This feels weird to say, as the concept of these books as an original take on Lois Lane as a teen is a great idea, and with that goal should come new characters. But whether it was the execution of these new characters or the fact that their storylines were frankly not that interesting ever (there’s a lot of relationship drama between Maddy and Dante that doesn’t fair well in a book where you have Lois and Clark meeting for the first time in real life. The comparison level of interest is never going to play in favor of that), my urge to skim these sections is at an all time high. At this point, there are so many canon characters and their storylines and scenes are so inevitably more interesting, that I almost think it would be best to just shelve these original characters largely. It feels wrong to say/admit that, but I kind of think it’s the truth. I love that Bond has brought in Lex and Clark (outside of the internet), but it’s kind of a game-changer move, and the reality is now that we have them, it’s even harder to think of a fourth book not predominantly focused on this threesome.

In the last two books, I’m also on the record as saying that I have never been a huge fan of the mysteries that are central to the plots. It’s a weird believablity issue, really. Which is a strange thing to say about a book that has a flying alien as a romantic hero. But, look, Superman aside, this is supposed to take place in the real world. So when I’m reading a mystery about teens with wacky abilities, and the science behind it, and the scientists themselves, are all pretty wacky, I end up being thrown out of the story. If my brain is waking up and questioning the physics of things, there are problems. This is also a strange problem, as the comics, cartoon versions, and my beloved “Lois and Clark: The Adventures of Superman” all have a long history of zany mysteries that are just like this. But, and we’re back to it, at the center of all of those plot lines you had Lois and Clark together and a great super villain behind it, Lex. Without those core elements, the wacky, unbelievability of these plot lines just stand out in a negative way.

But, as Kate said, this book gets major props for the things it did right. Namely, forgetting canon and bring in Clark early in Lois’s life, and the addition of Lex. Bond did some creative things with his character that laid a really solid groundwork to understanding how this teenage Lex could grow to be the super villain we all know and love. So for these things, I will be still be here when book 4 comes out!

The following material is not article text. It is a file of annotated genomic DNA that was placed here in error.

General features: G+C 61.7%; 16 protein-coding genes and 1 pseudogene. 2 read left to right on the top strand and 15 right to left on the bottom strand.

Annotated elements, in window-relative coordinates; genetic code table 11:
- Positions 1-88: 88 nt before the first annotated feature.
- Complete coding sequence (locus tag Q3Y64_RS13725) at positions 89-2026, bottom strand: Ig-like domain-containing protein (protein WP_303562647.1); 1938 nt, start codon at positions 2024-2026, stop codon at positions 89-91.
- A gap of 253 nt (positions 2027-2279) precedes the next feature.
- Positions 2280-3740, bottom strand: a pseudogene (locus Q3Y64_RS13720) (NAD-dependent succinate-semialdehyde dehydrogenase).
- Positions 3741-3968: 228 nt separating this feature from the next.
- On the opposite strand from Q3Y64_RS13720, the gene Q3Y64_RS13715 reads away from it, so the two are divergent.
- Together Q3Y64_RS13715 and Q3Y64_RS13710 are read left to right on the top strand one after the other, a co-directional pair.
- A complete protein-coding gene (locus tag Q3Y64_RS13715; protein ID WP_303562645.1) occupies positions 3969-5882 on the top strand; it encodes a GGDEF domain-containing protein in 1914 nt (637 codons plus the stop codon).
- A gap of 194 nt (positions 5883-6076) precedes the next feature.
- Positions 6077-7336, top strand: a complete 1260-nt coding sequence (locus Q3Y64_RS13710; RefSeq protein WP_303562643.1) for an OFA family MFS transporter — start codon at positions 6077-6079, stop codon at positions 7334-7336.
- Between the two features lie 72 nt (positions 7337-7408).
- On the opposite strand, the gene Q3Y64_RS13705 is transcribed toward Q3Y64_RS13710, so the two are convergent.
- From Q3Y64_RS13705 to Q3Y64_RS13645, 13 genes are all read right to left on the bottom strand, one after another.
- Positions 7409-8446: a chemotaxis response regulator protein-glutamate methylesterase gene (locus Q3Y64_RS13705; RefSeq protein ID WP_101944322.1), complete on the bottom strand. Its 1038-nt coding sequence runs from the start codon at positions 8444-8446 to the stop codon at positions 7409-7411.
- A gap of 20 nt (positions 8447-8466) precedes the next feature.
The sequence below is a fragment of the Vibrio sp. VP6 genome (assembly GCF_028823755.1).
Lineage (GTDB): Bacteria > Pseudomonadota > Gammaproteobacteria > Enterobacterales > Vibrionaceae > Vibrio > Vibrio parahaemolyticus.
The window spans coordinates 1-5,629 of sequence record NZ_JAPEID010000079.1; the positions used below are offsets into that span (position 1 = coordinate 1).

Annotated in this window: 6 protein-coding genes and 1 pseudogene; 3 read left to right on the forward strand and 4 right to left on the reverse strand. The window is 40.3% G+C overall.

Kate’s Rating 7: Once again I had little investment in the main story line, BUT there was so much Lois and Clark interaction (and a surprise cameo by Lex) that I was pretty happy with it overall.

Serena’s Rating 7: I’m staring to admit to myself that I just want a novel version of “Lois and Clark: Teenage Reporters” without any of the original added aspects of this series. Sorry, but not sorry.

Reader’s Advisory

“Triple Threat” is fairly new and isn’t on any Goodreads lists yet, but like it’s predecessors it would fit in on “Ladies of DC”, and “Books with Comic Book Heroes”.

Find “Triple Threat” at your library using WorldCat!

Book Club Review: “Ghost”

28954126We are part of a group of librarian friends who have had an ongoing bookclub running for the last several years. Each “season” (we’re nerds) we pick a theme and each of us chooses a book within that theme for us all to read. Our current theme is a “Book Challenge!” theme. This book comes from a “Pick A One Word Title” challenge.

For this blog, we will post a joint review of each book we read for bookclub. We’ll also post the next book coming up in bookclub. So feel free to read along with us or use our book selections and questions in your own bookclub!

Book: “Ghost” by Jason Reynolds

Publishing Info: Atheneum/Caitlyn Dlouhy Books, August 2016

Where Did We Get This Book: The library!

Book Description: Running. That’s all that Ghost (real name Castle Cranshaw) has ever known. But never for a track team. Nope, his game has always been ball. But when Ghost impulsively challenges an elite sprinter to a race — and wins — the Olympic medalist track coach sees he has something: crazy natural talent. Thing is, Ghost has something else: a lot of anger, and a past that he is trying to outrun. Can Ghost harness his raw talent for speed and meld with the team, or will his past finally catch up to him?

Kate’s Thoughts